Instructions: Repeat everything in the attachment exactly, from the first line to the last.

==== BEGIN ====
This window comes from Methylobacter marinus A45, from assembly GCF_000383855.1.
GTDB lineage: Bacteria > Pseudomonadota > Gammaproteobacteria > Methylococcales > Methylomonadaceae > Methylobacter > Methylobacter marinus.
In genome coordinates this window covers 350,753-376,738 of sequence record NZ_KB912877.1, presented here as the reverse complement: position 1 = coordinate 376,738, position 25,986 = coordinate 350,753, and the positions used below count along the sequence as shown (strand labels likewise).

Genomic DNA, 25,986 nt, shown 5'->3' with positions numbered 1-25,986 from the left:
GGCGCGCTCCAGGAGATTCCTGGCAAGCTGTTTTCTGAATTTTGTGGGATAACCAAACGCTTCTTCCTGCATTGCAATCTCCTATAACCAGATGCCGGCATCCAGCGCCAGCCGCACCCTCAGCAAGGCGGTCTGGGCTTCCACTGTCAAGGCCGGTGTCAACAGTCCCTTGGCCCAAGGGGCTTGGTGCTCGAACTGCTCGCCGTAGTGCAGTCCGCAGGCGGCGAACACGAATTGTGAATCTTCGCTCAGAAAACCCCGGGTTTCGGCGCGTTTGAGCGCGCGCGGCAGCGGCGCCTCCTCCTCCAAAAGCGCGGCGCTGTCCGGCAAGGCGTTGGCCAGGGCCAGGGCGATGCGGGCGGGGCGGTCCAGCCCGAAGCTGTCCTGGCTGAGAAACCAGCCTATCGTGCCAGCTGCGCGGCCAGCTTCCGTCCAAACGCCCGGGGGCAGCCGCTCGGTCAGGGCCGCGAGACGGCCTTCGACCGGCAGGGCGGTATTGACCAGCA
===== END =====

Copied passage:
This window comes from Methylobacter marinus A45, from assembly GCF_000383855.1.
GTDB lineage: Bacteria > Pseudomonadota > Gammaproteobacteria > Methylococcales > Methylomonadaceae > Methylobacter > Methylobacter marinus.
In genome coordinates this window covers 350,753-376,738 of sequence record NZ_KB912877.1, presented here as the reverse complement: position 1 = coordinate 376,738, position 25,986 = coordinate 350,753, and the positions used below count along the sequence as shown (strand labels likewise).

Genomic DNA, 25,986 nt, shown 5'->3' with positions numbered 1-25,986 from the left:
GGCGCGCTCCAGGAGATTCCTGGCAAGCTGTTTTCTGAATTTTGTGGGATAACCAAACGCTTCTTCCTGCATTGCAATCTCCTATAACCAGATGCCGGCATCCAGCGCCAGCCGCACCCTCAGCAAGGCGGTCTGGGCTTCCACTGTCAAGGCCGGTGTCAACAGTCCCTTGGCCCAAGGGGCTTGGTGCTCGAACTGCTCGCCGTAGTGCAGTCCGCAGGCGGCGAACACGAATTGTGAATCTTCGCTCAGAAAACCCCGGGTTTCGGCGCGTTTGAGCGCGCGCGGCAGCGGCGCCTCCTCCTCCAAAAGCGCGGCGCTGTCCGGCAAGGCGTTGGCCAGGGCCAGGGCGATGCGGGCGGGGCGGTCCAGCCCGAAGCTGTCCTGGCTGAGAAACCAGCCTATCGTGCCAGCTGCGCGGCCAGCTTCCGTCCAAACGCCCGGGGGCAGCCGCTCGGTCAGGGCCGCGAGACGGCCTTCGACCGGCAGGGCGGTATTGACCAGCA